scoliosis back x-ray

Scoliosis: Does it cause pain

Scoliosis is a common condition of the spine and I see it frequently in my practice. It is characterized by a curvature in the spine, usually from side to side. Although it is a complex three-dimensional deformity, on an X-ray, viewed from the rear, the spine of an individual with scoliosis may look more like an “S” or a “C” than a straight line. The amount of curvature can range from a barely noticable few degrees to nearly >70-80 degrees. Scoliosis is most often idiopathic (i.e. no-one knows what really causes it), but there are other types as well, that are less common. In the case of the most common form of scoliosis, adolescent idiopathic scoliosis, the cause may be attributed to a number of factors, including genetics. This condition affects approximately 7 million people in the United States.back pain from scoliosis

  • Low back pain one of the most common complaints in adults with scoliosis
  • Estimated that 60-90% of people have suffered from low back pain
  • Annual incidence is estimated at 5%
  • The prevalence is no more associated in scoliotic patients than those of the general population
  • Attempts to look at severity of low back pain in patients with scoliosis
  • Some studies have suggested that the back pain in people with scoliosis is permanent and severe in nature, especially in cases of lumbar or thoraco-lumbar scoliosis
  • Complications of scoliosis at it’s worse involves cardiorespiratory distress, limited functional properties of the spine, and back problem
  • Common surgical option is surgical fusion with a Harrington Rod
  • Surgical outcome measures have often focuses on objective signs such as radiographic measurement of the angle of the curve (Cobb Angle)
  • Association of LBP with fusion is controversial

scoliosis back x-ray

METHODS

  • Patients hospitalized in a Spine Rehabilitation Hospital with chronic low back pain
  • 50 patients with lumbar scoliosis and 50 control patients matched with age and gender
  • Patients were given interviews to determine the severity of their low back pain and examined according to a standardized spine exam, which involved the taking of x-rays, and measurement of angles such as Cobb and lumbar lordosis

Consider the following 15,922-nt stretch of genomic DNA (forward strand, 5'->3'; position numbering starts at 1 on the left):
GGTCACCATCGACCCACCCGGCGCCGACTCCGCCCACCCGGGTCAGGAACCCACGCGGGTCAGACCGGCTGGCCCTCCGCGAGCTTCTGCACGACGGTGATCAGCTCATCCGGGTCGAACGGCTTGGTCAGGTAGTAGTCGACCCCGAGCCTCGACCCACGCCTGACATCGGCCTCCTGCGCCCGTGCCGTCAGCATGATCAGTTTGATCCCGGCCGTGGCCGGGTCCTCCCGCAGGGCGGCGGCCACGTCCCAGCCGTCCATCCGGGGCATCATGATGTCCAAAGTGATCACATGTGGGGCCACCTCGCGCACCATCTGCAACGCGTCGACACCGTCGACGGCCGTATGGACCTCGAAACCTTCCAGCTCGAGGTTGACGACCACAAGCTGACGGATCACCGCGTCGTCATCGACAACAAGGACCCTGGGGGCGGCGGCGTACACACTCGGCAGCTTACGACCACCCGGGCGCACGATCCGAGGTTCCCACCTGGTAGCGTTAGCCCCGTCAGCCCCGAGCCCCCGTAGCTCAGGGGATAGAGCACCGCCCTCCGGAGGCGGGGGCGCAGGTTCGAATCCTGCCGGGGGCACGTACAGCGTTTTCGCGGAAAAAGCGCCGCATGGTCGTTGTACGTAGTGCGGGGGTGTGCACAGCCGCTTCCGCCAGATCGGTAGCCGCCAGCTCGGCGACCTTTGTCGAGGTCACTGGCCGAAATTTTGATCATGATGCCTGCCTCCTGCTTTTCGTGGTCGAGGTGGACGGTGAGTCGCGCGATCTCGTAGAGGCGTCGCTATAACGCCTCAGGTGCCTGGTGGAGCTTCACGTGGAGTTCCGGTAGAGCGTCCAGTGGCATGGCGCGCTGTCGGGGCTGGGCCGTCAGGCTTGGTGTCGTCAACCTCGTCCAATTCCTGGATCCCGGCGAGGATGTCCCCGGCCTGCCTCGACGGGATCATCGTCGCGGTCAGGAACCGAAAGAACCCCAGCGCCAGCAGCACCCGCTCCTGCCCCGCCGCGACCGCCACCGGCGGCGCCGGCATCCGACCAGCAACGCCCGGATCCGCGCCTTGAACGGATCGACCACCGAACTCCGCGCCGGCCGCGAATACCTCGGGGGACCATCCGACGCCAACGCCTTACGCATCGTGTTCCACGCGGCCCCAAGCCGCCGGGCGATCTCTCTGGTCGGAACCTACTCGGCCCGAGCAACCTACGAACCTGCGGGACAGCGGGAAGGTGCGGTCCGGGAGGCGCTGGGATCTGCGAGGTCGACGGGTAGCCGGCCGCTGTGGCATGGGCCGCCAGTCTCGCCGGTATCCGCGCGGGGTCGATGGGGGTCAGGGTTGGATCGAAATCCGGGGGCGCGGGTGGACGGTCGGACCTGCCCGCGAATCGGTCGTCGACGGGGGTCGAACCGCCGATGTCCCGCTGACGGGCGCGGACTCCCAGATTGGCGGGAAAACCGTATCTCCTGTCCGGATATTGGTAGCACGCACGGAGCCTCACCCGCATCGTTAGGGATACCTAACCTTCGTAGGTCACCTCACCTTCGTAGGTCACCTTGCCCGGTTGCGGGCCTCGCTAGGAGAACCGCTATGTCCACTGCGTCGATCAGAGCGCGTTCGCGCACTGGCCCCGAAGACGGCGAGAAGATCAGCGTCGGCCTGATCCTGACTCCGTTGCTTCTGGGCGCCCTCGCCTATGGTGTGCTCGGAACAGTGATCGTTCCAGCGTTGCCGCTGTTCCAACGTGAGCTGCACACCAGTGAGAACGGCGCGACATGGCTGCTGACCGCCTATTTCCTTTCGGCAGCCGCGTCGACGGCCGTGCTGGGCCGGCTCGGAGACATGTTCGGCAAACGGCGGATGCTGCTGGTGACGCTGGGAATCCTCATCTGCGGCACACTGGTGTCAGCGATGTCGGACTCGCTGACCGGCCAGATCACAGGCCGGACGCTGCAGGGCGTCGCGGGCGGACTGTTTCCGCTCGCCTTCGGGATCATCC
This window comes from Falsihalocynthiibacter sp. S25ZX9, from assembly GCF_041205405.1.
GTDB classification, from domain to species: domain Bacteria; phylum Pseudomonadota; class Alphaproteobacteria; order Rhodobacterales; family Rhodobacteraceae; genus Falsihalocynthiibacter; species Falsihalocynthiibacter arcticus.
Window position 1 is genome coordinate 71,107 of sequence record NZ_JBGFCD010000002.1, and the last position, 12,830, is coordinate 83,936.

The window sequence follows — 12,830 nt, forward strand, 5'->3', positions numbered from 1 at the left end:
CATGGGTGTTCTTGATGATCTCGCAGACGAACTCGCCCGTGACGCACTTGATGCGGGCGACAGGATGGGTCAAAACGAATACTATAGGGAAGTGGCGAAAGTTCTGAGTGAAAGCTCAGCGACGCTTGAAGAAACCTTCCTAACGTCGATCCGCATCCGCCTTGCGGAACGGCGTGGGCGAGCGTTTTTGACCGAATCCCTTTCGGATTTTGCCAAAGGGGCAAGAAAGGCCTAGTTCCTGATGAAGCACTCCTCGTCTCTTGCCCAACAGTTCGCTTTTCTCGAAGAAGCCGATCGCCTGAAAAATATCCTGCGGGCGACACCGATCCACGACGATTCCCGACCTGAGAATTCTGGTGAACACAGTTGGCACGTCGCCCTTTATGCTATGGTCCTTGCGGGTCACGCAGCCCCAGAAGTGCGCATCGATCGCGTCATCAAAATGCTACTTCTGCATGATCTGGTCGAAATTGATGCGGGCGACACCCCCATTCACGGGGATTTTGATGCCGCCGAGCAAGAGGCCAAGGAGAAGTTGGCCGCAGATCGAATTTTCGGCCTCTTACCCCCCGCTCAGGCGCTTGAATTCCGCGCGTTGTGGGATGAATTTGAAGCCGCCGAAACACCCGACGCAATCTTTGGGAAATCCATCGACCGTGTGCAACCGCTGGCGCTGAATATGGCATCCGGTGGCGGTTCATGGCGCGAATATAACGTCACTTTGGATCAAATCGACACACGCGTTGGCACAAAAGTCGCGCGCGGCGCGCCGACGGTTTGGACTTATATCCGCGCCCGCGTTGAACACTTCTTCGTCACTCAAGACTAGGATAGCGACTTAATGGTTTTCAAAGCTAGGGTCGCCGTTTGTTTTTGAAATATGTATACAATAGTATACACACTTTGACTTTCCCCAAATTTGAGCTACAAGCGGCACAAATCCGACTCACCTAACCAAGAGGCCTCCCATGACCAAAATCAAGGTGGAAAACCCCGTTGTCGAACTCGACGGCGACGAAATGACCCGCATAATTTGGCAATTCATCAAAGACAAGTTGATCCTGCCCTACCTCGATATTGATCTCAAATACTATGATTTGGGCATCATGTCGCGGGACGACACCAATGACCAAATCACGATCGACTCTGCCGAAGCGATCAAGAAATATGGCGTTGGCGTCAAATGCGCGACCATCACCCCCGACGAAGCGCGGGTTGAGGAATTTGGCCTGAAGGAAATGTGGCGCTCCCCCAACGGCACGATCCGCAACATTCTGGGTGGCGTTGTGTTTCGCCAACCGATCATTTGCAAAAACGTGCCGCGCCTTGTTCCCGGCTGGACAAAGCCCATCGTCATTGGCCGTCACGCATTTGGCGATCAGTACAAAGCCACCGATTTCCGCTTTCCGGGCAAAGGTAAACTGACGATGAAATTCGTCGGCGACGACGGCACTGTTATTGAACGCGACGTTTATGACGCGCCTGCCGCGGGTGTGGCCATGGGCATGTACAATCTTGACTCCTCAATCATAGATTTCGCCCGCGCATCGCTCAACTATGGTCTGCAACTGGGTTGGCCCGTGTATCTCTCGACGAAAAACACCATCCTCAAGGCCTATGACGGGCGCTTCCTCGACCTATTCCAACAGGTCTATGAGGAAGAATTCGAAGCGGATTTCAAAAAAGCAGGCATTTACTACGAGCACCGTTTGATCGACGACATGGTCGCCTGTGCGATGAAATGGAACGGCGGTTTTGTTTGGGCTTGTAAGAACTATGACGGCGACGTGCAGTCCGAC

RESULTS/CONCLUSION

  • Average age was 62 in both scoliosis and control groups and the ratio of male to female was equal
  • Average Cobb angle in scoliosis patients was 24°
  • In both groups, pain was intermittent in 23 patients, and permanent (daily) in 27 patients
  • Intensity was similar in the two groups
  • LBP in those with lumbar scoliosis was more uniform in starting intermittently and with less frequent episodes
  • No association between the duration of LBP and parameters of scoliosis
  • Crualgia was associated with the presence of rotary dislocation
  • Inguinal pain was linked to the Cobb angle
  • Significant differences were found between pre- and post operation in terms of general health, vitality, social function, and bodily pain
  • Only 6 patients who reported LBP actually had signs on physical examination
  • Cobb angle was significantly reduced after surgery

HOW CHIROPRACTIC CARE CAN HELP

Chiropractic care can help with scoliosis in a few ways. Should pain be experienced, soft tissue work and exercise can help stabilize the spine and strengthen the tissues. Laser treatments can also help deal with pain and promote tissue healing. Stretches can also help deal with tension in the muscles experienced. Postural evaluation and dealing with the mechanics is important. Often with scoliosis, there will be mechanical issues that can be fixed with regular treatment and orthotic prescription. Chiropractic care cannot fix or reverse scoliosis. Often, scoliosis is an anatomical change that cannot be reversed. The care would be supportive, in helping one deal with the complications of having a spinal curvature. By doing this, the goal is to make one more functional and able to go about their daily lives pain-free.

REFRENCES

Gremeaux, V. et al. 2008. Analysis of Low Back Pain in Adults with Scoliosis. Spine. 33(4): 402-405

Pauda, R. et al. 2001. Patient Outcomes After Harrington Instrumentation for Idiopathic Scoliosis: A 15-28 Year Evaluation. SPINE. 26(11): 1268-1273

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